Central Asian Subregion

Central Asian Subregion

 

a subregion of the Holarctic zoogeographic region. It comprises the steppes, semideserts, and deserts of northern Kazakhstan and eastern Middle Asia; all of Afghanistan, Mongolia, and the Tibetan Highlands; and the steppes and semideserts of the European USSR. Some zoogeographers exclude the European USSR but include the Middle and Central Asian deserts and, sometimes, Iran.

The fauna of the subregion is primarily made up of ancient desert species and mountain species. Typical representatives, partially endemic, are the yak, Asiatic wild ass, chiru, addax, shrew, and numerous rodents, including the long-clawed ground squirrel, the ratlike and dwarf hamsters, Cricetus eversmanni, steppe lemmings, and high-mountain voles. The many varieties of jerboas include the five-toed pygmy jerboa, the fat-tailed pygmy jerboa, the earth hare, the hairy-footed jerboa, the fat-tailed jerboa, the little earth hare, and the combtoed jerboa. Gerbils from the Mediterranean subregion have reached the Central Asian subregion. There are very few bats.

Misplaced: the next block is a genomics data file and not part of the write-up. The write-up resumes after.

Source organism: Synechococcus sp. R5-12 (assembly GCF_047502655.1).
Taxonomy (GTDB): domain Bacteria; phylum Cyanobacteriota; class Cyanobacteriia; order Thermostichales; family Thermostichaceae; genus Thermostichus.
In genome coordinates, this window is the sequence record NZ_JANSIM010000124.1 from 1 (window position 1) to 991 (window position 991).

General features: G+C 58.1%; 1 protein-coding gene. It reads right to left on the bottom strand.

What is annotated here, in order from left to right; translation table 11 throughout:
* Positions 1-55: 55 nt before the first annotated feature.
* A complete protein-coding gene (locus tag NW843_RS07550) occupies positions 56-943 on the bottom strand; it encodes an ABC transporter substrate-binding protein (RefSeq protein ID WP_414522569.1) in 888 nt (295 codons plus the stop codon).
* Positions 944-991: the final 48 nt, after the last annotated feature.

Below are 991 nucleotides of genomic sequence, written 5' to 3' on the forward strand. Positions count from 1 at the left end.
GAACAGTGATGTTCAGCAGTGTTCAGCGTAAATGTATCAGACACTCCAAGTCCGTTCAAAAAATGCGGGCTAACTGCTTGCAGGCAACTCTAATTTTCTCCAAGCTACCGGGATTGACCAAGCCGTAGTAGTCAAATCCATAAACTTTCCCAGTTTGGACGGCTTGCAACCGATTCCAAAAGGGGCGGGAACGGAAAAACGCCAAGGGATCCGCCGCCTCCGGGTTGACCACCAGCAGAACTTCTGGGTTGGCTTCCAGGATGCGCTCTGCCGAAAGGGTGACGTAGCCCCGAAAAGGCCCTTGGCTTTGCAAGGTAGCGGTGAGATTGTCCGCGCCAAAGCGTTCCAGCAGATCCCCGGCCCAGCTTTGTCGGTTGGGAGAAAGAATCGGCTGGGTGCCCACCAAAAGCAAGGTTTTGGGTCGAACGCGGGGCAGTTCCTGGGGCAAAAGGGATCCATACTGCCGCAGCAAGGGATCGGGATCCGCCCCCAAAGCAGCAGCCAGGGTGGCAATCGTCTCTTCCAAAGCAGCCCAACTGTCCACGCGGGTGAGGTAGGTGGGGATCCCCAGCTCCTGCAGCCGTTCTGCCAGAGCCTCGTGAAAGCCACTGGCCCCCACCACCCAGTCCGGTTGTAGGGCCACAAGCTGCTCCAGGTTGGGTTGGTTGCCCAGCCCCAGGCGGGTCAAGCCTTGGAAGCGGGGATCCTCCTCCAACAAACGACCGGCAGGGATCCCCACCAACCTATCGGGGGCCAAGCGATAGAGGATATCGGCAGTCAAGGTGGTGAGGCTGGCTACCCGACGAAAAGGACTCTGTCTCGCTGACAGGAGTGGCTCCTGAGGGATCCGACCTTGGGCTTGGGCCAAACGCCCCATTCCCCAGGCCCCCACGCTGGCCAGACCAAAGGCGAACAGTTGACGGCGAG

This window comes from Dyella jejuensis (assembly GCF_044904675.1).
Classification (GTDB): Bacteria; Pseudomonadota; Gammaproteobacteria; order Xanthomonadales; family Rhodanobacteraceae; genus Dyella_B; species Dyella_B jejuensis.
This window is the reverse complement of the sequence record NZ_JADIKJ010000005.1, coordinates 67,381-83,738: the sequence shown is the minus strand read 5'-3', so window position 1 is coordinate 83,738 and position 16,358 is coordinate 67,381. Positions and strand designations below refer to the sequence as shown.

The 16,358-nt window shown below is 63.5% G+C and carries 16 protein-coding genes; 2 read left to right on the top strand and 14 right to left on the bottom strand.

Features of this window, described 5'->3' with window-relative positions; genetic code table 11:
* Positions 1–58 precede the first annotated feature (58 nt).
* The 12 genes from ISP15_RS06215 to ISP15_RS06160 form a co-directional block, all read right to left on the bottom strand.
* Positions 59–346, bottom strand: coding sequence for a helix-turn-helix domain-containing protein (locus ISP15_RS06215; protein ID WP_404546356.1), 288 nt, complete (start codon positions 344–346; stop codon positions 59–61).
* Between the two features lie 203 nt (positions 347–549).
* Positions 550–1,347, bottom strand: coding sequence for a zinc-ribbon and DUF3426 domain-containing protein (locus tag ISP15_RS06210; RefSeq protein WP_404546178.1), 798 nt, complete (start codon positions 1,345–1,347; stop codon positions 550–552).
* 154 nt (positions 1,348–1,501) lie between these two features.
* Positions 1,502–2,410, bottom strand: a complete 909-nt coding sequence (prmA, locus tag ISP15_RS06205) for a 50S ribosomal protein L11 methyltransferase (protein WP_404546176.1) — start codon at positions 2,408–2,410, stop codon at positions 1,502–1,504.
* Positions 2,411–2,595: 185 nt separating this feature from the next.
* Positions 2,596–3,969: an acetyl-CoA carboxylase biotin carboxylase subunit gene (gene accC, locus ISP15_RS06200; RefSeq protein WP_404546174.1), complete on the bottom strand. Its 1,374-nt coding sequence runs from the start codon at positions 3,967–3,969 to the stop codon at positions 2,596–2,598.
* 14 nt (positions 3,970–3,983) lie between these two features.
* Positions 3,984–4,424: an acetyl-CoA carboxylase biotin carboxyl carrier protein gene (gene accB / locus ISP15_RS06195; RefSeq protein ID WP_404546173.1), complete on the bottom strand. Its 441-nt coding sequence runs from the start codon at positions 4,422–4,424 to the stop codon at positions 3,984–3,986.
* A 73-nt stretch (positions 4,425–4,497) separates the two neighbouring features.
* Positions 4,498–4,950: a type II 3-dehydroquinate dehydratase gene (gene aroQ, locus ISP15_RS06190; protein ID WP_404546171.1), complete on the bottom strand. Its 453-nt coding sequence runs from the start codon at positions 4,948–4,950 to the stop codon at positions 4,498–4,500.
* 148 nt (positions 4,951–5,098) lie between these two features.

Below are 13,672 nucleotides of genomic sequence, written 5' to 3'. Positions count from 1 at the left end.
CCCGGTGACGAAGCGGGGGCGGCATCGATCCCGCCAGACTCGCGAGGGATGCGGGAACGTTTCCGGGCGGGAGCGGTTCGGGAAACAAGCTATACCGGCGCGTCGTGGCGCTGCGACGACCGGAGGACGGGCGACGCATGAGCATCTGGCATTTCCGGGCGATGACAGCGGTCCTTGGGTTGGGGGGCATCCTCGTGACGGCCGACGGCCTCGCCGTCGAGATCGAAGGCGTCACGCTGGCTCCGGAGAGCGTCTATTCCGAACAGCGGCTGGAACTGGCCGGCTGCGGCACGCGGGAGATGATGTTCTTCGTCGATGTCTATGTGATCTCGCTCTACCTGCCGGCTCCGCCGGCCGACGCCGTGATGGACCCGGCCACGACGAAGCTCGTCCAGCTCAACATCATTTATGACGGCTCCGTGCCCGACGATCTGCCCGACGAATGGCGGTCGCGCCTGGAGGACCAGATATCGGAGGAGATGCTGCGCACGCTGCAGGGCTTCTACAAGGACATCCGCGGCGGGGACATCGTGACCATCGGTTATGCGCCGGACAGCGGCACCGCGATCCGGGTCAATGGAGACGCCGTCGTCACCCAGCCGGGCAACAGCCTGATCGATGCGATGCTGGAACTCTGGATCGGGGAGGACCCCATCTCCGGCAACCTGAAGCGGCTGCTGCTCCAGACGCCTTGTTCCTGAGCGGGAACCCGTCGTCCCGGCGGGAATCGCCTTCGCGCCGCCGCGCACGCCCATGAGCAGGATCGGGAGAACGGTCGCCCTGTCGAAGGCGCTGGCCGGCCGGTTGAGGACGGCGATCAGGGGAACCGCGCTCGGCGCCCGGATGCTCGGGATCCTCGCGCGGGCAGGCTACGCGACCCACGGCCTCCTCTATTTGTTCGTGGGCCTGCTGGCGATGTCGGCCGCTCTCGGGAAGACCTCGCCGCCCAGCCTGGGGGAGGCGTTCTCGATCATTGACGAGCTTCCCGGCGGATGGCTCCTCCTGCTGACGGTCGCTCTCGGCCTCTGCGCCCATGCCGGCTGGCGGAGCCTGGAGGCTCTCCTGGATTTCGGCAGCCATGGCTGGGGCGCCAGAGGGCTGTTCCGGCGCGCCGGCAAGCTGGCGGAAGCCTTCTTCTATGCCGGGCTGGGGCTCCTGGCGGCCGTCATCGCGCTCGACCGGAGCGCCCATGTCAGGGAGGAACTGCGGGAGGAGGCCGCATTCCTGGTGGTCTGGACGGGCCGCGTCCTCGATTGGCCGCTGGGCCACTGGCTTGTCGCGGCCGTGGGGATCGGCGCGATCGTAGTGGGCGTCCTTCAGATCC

Typical birds include Pallas’s sandgrouse, the pin-tailed sandgrouse, Pterocletes orientalis, bustards, little bustards, the demoiselle crane, Pander’s ground jay, the desert warbler, and various species of larks. The mountains are inhabited by snow cocks, sandgrouses, the mountain goose, the ibisbill, the crested tit-warbler, the paradise flycatcher (related to southern Asian forms), and rosy finches. Reptiles include Orsini’s viper, the Levantine viper, Echis, the cobra, toad-headed agamids, Agamida sanguinolenta, and the scheltopusik. Amphibians are comparatively rare.

A. V. VORONOV

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